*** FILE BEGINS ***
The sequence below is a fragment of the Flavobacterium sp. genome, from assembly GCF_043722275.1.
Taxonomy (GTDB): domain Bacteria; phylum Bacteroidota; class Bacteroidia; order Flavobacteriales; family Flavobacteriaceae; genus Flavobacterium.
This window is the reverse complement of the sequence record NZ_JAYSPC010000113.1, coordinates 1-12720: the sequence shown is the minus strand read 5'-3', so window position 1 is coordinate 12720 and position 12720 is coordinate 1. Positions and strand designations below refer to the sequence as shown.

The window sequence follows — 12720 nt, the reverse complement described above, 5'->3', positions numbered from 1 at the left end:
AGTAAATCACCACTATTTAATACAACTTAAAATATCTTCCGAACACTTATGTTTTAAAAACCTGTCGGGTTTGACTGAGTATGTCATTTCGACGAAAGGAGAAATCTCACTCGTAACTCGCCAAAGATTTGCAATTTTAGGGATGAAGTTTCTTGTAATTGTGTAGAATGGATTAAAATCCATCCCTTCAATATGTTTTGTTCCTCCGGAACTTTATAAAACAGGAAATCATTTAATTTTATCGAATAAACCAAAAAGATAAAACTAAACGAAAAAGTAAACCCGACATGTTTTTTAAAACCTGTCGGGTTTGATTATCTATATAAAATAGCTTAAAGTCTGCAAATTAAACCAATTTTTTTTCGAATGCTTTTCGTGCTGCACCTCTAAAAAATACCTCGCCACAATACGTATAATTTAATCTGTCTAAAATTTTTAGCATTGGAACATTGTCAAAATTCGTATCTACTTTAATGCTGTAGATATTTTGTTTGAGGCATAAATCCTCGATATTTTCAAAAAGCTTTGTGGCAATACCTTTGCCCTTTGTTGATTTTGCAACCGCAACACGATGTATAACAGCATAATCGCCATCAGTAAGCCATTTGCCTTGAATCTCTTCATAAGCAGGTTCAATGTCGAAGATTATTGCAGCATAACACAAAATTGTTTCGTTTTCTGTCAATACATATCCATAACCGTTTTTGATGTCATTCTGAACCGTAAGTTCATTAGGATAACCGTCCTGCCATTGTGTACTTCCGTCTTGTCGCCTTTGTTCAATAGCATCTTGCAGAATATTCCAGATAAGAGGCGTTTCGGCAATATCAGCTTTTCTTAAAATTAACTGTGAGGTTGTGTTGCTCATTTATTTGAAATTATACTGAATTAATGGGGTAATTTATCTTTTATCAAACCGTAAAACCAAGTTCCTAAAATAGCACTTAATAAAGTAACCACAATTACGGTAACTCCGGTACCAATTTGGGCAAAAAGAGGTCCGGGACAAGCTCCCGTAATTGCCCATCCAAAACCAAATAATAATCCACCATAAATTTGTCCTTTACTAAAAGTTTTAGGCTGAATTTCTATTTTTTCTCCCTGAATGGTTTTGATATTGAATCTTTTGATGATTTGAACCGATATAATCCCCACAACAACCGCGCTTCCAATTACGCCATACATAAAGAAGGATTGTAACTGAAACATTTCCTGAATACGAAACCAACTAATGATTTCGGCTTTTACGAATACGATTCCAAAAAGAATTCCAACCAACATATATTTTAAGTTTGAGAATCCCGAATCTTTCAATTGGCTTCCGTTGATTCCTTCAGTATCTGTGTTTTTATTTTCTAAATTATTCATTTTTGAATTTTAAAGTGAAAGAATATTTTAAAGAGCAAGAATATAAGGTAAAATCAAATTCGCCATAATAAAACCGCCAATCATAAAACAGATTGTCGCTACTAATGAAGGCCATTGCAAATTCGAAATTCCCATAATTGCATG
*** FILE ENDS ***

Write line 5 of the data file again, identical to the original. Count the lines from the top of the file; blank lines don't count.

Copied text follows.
AGTAAATCACCACTATTTAATACAACTTAAAATATCTTCCGAACACTTATGTTTTAAAAACCTGTCGGGTTTGACTGAGTATGTCATTTCGACGAAAGGAGAAATCTCACTCGTAACTCGCCAAAGATTTGCAATTTTAGGGATGAAGTTTCTTGTAATTGTGTAGAATGGATTAAAATCCATCCCTTCAATATGTTTTGTTCCTCCGGAACTTTATAAAACAGGAAATCATTTAATTTTATCGAATAAACCAAAAAGATAAAACTAAACGAAAAAGTAAACCCGACATGTTTTTTAAAACCTGTCGGGTTTGATTATCTATATAAAATAGCTTAAAGTCTGCAAATTAAACCAATTTTTTTTCGAATGCTTTTCGTGCTGCACCTCTAAAAAATACCTCGCCACAATACGTATAATTTAATCTGTCTAAAATTTTTAGCATTGGAACATTGTCAAAATTCGTATCTACTTTAATGCTGTAGATATTTTGTTTGAGGCATAAATCCTCGATATTTTCAAAAAGCTTTGTGGCAATACCTTTGCCCTTTGTTGATTTTGCAACCGCAACACGATGTATAACAGCATAATCGCCATCAGTAAGCCATTTGCCTTGAATCTCTTCATAAGCAGGTTCAATGTCGAAGATTATTGCAGCATAACACAAAATTGTTTCGTTTTCTGTCAATACATATCCATAACCGTTTTTGATGTCATTCTGAACCGTAAGTTCATTAGGATAACCGTCCTGCCATTGTGTACTTCCGTCTTGTCGCCTTTGTTCAATAGCATCTTGCAGAATATTCCAGATAAGAGGCGTTTCGGCAATATCAGCTTTTCTTAAAATTAACTGTGAGGTTGTGTTGCTCATTTATTTGAAATTATACTGAATTAATGGGGTAATTTATCTTTTATCAAACCGTAAAACCAAGTTCCTAAAATAGCACTTAATAAAGTAACCACAATTACGGTAACTCCGGTACCAATTTGGGCAAAAAGAGGTCCGGGACAAGCTCCCGTAATTGCCCATCCAAAACCAAATAATAATCCACCATAAATTTGTCCTTTACTAAAAGTTTTAGGCTGAATTTCTATTTTTTCTCCCTGAATGGTTTTGATATTGAATCTTTTGATGATTTGAACCGATATAATCCCCACAACAACCGCGCTTCCAATTACGCCATACATAAAGAAGGATTGTAACTGAAACATTTCCTGAATACGAAACCAACTAATGATTTCGGCTTTTACGAATACGATTCCAAAAAGAATTCCAACCAACATATATTTTAAGTTTGAGAATCCCGAATCTTTCAATTGGCTTCCGTTGATTCCTTCAGTATCTGTGTTTTTATTTTCTAAATTATTCATTTTTGAATTTTAAAGTGAAAGAATATTTTAAAGAGCAAGAATATAAGGTAAAATCAAATTCGCCATAATAAAACCGCCAATCATAAAACAGATTGTCGCTACTAATGAAGGCCATTGCAAATTCGAAATTCCCATAATTGCATG